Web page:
Furthermore, the complexity of enterprise communications infrastructure has increased dramatically. Businesses use a plethora of communications tools including: telephony; e-mail; voice and unified messaging; presence, instant messaging and chat; audio, web, and video conferencing; content and file sharing; mobility; and more. IT staff is increasingly overwhelmed with both the workload and challenges of deploying, managing, and maintaining a continually expanding set of IP-based communications tools. Finding skilled IT staff and ensuring that in-house personnel has the necessary expertise to cope with evolving technology requirements represents a growing challenge and cost burden for most organizations. Outsourced solutions provide access to a larger pool of technology expertise and enable businesses to reduce the costs associated with hiring, training, and retraining skilled IT staff.
Maturing voice over IP (VoIP) and cloud technologies are also fostering improved customer confidence in hosted IP telephony and UCC services. Over the past decade, technology developers and service providers have greatly enhanced the quality and reliability of real-time communications delivered over IP networks. Improved quality of service (QoS) management, advanced security tools, and greater availability of high-bandwidth access networks represent some of the technology factors driving the adoption of hosted IP communications services.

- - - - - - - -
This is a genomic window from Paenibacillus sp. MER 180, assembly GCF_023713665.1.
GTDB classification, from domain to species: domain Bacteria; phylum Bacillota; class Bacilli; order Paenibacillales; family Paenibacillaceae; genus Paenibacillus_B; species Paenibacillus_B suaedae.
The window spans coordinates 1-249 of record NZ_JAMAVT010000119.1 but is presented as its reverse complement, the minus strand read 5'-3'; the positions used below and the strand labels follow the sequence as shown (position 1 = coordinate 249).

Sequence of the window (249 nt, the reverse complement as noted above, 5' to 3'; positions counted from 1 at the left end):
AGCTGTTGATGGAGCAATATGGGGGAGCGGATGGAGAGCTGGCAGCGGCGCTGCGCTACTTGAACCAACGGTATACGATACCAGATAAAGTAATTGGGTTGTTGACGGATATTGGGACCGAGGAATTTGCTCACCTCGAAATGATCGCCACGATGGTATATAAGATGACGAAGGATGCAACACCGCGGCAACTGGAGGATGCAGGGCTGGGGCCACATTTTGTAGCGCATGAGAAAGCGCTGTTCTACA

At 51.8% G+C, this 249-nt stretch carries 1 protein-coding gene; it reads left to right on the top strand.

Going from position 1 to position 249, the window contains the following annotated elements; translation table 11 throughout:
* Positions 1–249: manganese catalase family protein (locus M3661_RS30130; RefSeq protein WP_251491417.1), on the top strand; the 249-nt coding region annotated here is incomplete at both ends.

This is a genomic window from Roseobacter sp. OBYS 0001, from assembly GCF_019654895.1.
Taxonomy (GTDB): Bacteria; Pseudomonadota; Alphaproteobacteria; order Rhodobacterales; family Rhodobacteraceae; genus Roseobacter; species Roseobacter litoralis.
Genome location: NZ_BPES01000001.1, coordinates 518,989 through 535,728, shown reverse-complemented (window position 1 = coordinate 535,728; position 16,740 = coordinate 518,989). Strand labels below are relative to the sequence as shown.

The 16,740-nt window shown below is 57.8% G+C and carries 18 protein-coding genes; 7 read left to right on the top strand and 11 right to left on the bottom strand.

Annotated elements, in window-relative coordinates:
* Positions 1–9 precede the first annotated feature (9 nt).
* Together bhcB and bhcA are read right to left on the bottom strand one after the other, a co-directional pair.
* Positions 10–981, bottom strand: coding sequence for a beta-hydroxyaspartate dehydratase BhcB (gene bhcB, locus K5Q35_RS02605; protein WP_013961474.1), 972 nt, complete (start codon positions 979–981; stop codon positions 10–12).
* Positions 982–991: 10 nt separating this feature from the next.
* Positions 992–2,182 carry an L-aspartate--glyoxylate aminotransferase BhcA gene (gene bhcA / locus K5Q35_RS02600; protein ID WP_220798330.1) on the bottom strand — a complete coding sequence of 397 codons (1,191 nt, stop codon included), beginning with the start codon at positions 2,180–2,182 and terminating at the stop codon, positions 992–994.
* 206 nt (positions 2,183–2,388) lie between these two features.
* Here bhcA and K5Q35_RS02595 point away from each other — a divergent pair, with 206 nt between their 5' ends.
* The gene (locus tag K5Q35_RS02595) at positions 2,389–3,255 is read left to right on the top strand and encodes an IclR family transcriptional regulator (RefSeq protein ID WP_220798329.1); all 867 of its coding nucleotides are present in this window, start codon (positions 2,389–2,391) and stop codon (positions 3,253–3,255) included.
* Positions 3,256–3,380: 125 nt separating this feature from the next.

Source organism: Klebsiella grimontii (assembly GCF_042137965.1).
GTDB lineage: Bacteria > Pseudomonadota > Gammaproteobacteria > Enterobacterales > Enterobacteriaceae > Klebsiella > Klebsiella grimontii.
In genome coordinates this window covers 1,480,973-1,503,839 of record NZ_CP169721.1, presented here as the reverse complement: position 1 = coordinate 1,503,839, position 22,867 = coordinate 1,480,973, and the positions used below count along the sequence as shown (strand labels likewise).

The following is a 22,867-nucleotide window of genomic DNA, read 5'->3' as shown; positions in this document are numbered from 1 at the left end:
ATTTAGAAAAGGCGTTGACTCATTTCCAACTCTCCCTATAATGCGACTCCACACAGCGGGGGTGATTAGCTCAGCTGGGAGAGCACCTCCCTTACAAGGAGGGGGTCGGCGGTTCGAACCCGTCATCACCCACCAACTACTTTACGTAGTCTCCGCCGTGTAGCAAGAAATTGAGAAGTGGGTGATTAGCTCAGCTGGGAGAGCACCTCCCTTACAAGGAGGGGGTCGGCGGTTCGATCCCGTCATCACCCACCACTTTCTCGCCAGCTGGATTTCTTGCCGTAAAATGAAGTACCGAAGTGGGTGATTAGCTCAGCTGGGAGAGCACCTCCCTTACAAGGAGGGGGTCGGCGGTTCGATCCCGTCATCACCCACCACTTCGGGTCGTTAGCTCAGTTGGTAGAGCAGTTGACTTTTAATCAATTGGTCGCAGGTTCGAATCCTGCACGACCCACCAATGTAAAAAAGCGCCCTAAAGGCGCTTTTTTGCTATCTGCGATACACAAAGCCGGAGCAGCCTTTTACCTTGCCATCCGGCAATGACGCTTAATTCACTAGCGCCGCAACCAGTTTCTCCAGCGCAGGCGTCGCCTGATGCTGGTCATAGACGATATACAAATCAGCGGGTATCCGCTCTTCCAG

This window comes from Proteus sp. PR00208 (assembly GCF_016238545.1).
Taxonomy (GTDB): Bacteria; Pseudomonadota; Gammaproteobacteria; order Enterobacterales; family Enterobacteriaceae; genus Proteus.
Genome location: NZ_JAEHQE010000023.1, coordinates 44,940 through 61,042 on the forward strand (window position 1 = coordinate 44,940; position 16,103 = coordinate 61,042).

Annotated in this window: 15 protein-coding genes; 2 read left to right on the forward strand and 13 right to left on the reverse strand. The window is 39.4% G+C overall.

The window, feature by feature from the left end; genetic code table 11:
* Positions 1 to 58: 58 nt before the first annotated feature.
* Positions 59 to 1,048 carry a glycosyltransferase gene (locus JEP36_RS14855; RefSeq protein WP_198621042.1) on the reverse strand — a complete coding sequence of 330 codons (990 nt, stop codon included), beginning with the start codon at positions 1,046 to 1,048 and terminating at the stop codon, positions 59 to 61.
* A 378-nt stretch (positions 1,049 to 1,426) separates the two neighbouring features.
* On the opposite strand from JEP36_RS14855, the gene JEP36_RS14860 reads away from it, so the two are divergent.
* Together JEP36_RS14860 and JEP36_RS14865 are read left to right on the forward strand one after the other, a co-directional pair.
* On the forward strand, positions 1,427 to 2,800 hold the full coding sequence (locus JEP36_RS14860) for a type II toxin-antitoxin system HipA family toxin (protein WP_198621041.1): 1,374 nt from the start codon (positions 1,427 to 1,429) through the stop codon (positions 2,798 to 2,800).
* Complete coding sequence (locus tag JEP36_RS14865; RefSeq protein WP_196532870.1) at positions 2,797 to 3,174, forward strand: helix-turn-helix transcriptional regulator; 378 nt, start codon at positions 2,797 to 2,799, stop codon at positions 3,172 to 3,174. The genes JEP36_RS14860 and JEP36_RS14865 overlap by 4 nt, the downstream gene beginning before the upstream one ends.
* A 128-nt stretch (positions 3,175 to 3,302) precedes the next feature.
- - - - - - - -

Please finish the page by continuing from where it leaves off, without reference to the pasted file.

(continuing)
Favorable market conditions will drive a gradual, but steady shift to hosted communications over the next decade. In some world regions, such as North America, over X percent of business telephony users are likely to migrate to hosted IP telephony and UCC services by 2023.
Counterpoint I: Hosted IP telephony and cloud UCC services require a move to converged, IP-based networks which pose specific challenges related to bandwidth utilization and management, real-time applications (such as voice and video) prioritization and quality of service (QoS) management, IT/telecom department re-organization, and IT staff skill set and job role adjustments. Businesses with considerable investments in legacy infrastructure, including analog and time-division multiplexing (TDM) endpoints, and/or major security and regulatory constraints must proceed with greater caution and even consider keeping the voice and data networks completely separate.